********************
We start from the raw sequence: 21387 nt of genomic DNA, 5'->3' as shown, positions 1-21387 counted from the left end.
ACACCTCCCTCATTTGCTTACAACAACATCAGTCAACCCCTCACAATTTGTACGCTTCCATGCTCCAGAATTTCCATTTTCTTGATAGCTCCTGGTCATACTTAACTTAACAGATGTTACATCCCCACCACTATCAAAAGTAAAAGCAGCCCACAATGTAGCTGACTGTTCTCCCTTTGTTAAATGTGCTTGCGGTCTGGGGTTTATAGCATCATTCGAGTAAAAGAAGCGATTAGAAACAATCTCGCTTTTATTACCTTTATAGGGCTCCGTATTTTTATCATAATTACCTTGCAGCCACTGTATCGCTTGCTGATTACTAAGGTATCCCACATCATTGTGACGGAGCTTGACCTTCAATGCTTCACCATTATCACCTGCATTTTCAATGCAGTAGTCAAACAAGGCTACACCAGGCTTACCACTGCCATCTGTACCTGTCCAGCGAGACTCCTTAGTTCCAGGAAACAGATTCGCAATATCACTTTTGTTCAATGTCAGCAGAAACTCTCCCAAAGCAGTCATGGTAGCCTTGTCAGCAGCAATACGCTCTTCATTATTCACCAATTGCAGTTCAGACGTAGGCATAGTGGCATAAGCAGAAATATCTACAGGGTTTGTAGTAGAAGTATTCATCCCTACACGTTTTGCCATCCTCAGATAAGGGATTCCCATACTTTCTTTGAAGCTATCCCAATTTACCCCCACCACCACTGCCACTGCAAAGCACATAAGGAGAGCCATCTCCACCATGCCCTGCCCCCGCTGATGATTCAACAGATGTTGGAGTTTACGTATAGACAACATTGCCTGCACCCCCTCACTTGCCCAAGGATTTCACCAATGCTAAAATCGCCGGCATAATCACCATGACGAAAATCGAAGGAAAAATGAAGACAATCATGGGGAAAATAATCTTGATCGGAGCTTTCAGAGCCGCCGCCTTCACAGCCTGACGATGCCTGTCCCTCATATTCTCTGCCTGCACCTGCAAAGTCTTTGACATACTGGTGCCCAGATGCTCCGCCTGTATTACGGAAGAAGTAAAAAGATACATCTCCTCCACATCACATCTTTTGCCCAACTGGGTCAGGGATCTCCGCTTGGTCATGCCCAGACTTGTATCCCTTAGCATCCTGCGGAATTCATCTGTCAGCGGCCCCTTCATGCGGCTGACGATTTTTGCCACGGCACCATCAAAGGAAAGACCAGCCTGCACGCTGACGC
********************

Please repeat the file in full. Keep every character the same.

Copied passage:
We start from the raw sequence: 21387 nt of genomic DNA, 5'->3' as shown, positions 1-21387 counted from the left end.
ACACCTCCCTCATTTGCTTACAACAACATCAGTCAACCCCTCACAATTTGTACGCTTCCATGCTCCAGAATTTCCATTTTCTTGATAGCTCCTGGTCATACTTAACTTAACAGATGTTACATCCCCACCACTATCAAAAGTAAAAGCAGCCCACAATGTAGCTGACTGTTCTCCCTTTGTTAAATGTGCTTGCGGTCTGGGGTTTATAGCATCATTCGAGTAAAAGAAGCGATTAGAAACAATCTCGCTTTTATTACCTTTATAGGGCTCCGTATTTTTATCATAATTACCTTGCAGCCACTGTATCGCTTGCTGATTACTAAGGTATCCCACATCATTGTGACGGAGCTTGACCTTCAATGCTTCACCATTATCACCTGCATTTTCAATGCAGTAGTCAAACAAGGCTACACCAGGCTTACCACTGCCATCTGTACCTGTCCAGCGAGACTCCTTAGTTCCAGGAAACAGATTCGCAATATCACTTTTGTTCAATGTCAGCAGAAACTCTCCCAAAGCAGTCATGGTAGCCTTGTCAGCAGCAATACGCTCTTCATTATTCACCAATTGCAGTTCAGACGTAGGCATAGTGGCATAAGCAGAAATATCTACAGGGTTTGTAGTAGAAGTATTCATCCCTACACGTTTTGCCATCCTCAGATAAGGGATTCCCATACTTTCTTTGAAGCTATCCCAATTTACCCCCACCACCACTGCCACTGCAAAGCACATAAGGAGAGCCATCTCCACCATGCCCTGCCCCCGCTGATGATTCAACAGATGTTGGAGTTTACGTATAGACAACATTGCCTGCACCCCCTCACTTGCCCAAGGATTTCACCAATGCTAAAATCGCCGGCATAATCACCATGACGAAAATCGAAGGAAAAATGAAGACAATCATGGGGAAAATAATCTTGATCGGAGCTTTCAGAGCCGCCGCCTTCACAGCCTGACGATGCCTGTCCCTCATATTCTCTGCCTGCACCTGCAAAGTCTTTGACATACTGGTGCCCAGATGCTCCGCCTGTATTACGGAAGAAGTAAAAAGATACATCTCCTCCACATCACATCTTTTGCCCAACTGGGTCAGGGATCTCCGCTTGGTCATGCCCAGACTTGTATCCCTTAGCATCCTGCGGAATTCATCTGTCAGCGGCCCCTTCATGCGGCTGACGATTTTTGCCACGGCACCATCAAAGGAAAGACCAGCCTGCACGCTGACGC